The positive vibe may have left the CBA talks a couple days ago, but the NHL and NHLPA continue to work at it with the help of federal mediator, Scot Beckenbaugh.
Yesterday, Beckenbaugh went back and forth between the NHL headquarters and the players hotel for 13 hours. Mediation is schedule to continue sometime this morning. As with all instances when a mediator is involved, not much info is being leaked about how things are progressing.
It’s safe to assume that the players will have voted in favor of giving their executive board the authority to file for ‘disclaimer of interest.’ Voting is to be concluded by 6:00 PM tonight.
Larry Brooks of the New York Post reported that Gary Bettman angered players on Thursday by telling them that some GMs would like to “dismantle” their teams. Bettman claimed that some GMs have told him that they regret some of the contracts they’ve signed some players too, and would welcome the chance to shed some of them to get down to a lower salary cap for next season. The players demanded to know which GMs were saying this, but Bettman obviously wouldn’t tell them.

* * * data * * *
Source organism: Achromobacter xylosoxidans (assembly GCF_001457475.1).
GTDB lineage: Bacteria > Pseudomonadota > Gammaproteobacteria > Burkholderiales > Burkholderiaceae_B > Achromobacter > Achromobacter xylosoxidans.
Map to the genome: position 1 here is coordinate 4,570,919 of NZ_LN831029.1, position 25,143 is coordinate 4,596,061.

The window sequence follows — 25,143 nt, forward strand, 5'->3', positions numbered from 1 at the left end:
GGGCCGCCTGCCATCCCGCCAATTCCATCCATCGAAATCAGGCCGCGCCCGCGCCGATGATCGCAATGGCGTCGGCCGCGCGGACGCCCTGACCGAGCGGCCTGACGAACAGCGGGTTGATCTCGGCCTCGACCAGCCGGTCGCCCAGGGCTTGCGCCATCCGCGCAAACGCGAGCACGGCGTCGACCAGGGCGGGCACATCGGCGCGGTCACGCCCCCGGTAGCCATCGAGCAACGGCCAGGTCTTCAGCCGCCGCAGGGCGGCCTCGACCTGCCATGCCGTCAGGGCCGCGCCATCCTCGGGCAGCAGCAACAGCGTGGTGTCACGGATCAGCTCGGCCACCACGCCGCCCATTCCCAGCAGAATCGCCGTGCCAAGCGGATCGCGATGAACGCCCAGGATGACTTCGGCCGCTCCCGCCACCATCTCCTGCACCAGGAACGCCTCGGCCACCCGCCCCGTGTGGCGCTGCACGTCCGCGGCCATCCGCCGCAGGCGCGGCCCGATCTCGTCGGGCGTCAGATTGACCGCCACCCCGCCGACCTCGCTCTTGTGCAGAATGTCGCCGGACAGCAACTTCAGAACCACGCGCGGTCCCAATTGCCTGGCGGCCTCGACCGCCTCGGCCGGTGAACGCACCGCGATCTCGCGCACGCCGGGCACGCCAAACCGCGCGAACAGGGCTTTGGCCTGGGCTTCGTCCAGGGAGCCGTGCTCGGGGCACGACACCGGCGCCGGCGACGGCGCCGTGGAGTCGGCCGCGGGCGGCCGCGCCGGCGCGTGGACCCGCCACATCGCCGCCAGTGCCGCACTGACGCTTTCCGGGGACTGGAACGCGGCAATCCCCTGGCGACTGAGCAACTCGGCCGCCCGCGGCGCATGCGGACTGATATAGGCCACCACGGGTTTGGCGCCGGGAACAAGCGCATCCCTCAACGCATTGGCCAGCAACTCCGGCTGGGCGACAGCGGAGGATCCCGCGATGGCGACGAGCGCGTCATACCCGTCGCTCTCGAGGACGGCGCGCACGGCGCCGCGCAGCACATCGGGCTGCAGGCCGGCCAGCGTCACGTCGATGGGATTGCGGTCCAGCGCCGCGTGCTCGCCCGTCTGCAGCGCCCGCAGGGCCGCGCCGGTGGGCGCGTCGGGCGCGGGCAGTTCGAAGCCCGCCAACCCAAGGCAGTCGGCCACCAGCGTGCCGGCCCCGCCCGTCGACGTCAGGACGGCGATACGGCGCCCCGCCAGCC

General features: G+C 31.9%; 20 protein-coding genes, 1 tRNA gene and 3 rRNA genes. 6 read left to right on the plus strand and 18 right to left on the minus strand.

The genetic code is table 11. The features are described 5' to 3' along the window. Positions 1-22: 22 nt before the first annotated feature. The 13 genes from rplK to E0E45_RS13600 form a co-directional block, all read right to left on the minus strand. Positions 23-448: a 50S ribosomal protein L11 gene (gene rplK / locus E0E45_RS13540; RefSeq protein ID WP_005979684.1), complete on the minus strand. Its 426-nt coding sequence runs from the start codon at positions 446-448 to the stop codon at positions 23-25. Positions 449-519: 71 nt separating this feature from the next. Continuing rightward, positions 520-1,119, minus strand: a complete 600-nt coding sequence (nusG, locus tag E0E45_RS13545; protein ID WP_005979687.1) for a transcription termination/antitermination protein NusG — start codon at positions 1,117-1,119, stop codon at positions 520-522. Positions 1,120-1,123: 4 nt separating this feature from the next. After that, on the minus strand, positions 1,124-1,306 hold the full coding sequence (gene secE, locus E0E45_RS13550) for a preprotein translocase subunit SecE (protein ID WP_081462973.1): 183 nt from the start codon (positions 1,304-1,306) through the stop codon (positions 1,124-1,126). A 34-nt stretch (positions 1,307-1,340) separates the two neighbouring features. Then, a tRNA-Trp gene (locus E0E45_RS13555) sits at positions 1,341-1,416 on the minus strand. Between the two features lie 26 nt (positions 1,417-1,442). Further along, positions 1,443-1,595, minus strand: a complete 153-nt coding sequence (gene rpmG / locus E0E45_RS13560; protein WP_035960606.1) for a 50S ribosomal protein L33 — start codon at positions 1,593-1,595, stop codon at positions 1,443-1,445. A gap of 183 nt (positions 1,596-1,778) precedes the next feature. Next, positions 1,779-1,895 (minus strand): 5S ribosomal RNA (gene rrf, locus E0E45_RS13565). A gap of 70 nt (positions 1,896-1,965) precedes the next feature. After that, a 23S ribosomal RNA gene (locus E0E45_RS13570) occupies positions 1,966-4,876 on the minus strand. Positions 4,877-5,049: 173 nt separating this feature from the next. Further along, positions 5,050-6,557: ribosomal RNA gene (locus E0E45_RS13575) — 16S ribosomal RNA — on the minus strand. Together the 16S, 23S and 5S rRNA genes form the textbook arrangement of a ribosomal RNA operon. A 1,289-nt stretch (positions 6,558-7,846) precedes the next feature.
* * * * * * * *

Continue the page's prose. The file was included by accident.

The sides have made some progress in the last couple of days on a couple of issues.
The NHLPA agreed to go to 10 years in CBA length, finally matching the NHL’s desire on term for the deal (although the NHLPA has an opt out after Year 7 while the NHL would prefer one after Year 8).
The NHLPA asked the NHL to up its compliance buyout to two per team, up from one per team before the 2013-14 season. The league agreed.
The NHL upped its salary variance rule to 30 percent, up from the 5 percent and then 10 percent demands it had had in previous offers.
According to LeBrun’s sources, there are still seven or eight issues that need to be resolved. Three of the more meaning issues are next seasons salary cap, max length of contracts and the players pension.